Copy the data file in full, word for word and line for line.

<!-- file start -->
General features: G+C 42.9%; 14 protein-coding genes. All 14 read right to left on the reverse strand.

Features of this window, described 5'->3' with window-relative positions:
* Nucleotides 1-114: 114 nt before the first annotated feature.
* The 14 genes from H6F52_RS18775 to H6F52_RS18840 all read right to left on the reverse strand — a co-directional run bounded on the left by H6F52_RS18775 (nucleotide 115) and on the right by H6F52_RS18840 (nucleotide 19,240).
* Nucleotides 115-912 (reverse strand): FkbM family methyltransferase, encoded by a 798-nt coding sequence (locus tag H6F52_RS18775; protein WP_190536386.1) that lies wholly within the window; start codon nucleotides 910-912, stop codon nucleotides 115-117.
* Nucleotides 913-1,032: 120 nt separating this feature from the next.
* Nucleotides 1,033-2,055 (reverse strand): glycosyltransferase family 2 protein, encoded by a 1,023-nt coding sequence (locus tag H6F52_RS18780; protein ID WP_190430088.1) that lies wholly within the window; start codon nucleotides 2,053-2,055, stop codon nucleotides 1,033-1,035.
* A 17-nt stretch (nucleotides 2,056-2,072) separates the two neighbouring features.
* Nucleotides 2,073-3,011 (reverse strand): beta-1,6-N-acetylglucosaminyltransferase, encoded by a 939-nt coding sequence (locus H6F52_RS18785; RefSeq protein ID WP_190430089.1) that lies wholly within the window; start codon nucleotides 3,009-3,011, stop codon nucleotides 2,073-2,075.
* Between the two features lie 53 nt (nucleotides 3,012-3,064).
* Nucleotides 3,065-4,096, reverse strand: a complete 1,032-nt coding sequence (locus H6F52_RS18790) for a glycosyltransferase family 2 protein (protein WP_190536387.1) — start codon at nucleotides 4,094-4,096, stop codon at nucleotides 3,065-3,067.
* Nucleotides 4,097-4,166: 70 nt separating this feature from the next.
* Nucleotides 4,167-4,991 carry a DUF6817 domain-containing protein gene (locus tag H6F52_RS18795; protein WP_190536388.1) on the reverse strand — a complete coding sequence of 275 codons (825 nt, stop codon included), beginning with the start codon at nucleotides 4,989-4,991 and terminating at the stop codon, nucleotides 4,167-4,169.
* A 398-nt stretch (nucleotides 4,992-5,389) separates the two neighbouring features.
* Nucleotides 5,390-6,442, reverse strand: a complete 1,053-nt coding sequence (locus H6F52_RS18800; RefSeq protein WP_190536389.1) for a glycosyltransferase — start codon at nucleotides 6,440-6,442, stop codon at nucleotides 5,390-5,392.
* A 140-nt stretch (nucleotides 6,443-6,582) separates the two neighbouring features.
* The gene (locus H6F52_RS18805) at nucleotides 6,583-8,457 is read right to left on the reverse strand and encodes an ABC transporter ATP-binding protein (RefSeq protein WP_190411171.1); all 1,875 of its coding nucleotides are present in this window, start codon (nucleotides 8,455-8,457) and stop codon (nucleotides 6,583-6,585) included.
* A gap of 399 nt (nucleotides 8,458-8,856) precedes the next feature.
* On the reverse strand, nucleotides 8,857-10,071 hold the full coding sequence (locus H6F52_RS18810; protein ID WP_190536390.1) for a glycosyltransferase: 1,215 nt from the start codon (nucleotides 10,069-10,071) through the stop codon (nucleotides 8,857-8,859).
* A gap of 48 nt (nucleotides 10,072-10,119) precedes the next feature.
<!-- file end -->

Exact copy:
General features: G+C 42.9%; 14 protein-coding genes. All 14 read right to left on the reverse strand.

Features of this window, described 5'->3' with window-relative positions:
* Nucleotides 1-114: 114 nt before the first annotated feature.
* The 14 genes from H6F52_RS18775 to H6F52_RS18840 all read right to left on the reverse strand — a co-directional run bounded on the left by H6F52_RS18775 (nucleotide 115) and on the right by H6F52_RS18840 (nucleotide 19,240).
* Nucleotides 115-912 (reverse strand): FkbM family methyltransferase, encoded by a 798-nt coding sequence (locus tag H6F52_RS18775; protein WP_190536386.1) that lies wholly within the window; start codon nucleotides 910-912, stop codon nucleotides 115-117.
* Nucleotides 913-1,032: 120 nt separating this feature from the next.
* Nucleotides 1,033-2,055 (reverse strand): glycosyltransferase family 2 protein, encoded by a 1,023-nt coding sequence (locus tag H6F52_RS18780; protein ID WP_190430088.1) that lies wholly within the window; start codon nucleotides 2,053-2,055, stop codon nucleotides 1,033-1,035.
* A 17-nt stretch (nucleotides 2,056-2,072) separates the two neighbouring features.
* Nucleotides 2,073-3,011 (reverse strand): beta-1,6-N-acetylglucosaminyltransferase, encoded by a 939-nt coding sequence (locus H6F52_RS18785; RefSeq protein ID WP_190430089.1) that lies wholly within the window; start codon nucleotides 3,009-3,011, stop codon nucleotides 2,073-2,075.
* Between the two features lie 53 nt (nucleotides 3,012-3,064).
* Nucleotides 3,065-4,096, reverse strand: a complete 1,032-nt coding sequence (locus H6F52_RS18790) for a glycosyltransferase family 2 protein (protein WP_190536387.1) — start codon at nucleotides 4,094-4,096, stop codon at nucleotides 3,065-3,067.
* Nucleotides 4,097-4,166: 70 nt separating this feature from the next.
* Nucleotides 4,167-4,991 carry a DUF6817 domain-containing protein gene (locus tag H6F52_RS18795; protein WP_190536388.1) on the reverse strand — a complete coding sequence of 275 codons (825 nt, stop codon included), beginning with the start codon at nucleotides 4,989-4,991 and terminating at the stop codon, nucleotides 4,167-4,169.
* A 398-nt stretch (nucleotides 4,992-5,389) separates the two neighbouring features.
* Nucleotides 5,390-6,442, reverse strand: a complete 1,053-nt coding sequence (locus H6F52_RS18800; RefSeq protein WP_190536389.1) for a glycosyltransferase — start codon at nucleotides 6,440-6,442, stop codon at nucleotides 5,390-5,392.
* A 140-nt stretch (nucleotides 6,443-6,582) separates the two neighbouring features.
* The gene (locus H6F52_RS18805) at nucleotides 6,583-8,457 is read right to left on the reverse strand and encodes an ABC transporter ATP-binding protein (RefSeq protein WP_190411171.1); all 1,875 of its coding nucleotides are present in this window, start codon (nucleotides 8,455-8,457) and stop codon (nucleotides 6,583-6,585) included.
* A gap of 399 nt (nucleotides 8,458-8,856) precedes the next feature.
* On the reverse strand, nucleotides 8,857-10,071 hold the full coding sequence (locus H6F52_RS18810; protein ID WP_190536390.1) for a glycosyltransferase: 1,215 nt from the start codon (nucleotides 10,069-10,071) through the stop codon (nucleotides 8,857-8,859).
* A gap of 48 nt (nucleotides 10,072-10,119) precedes the next feature.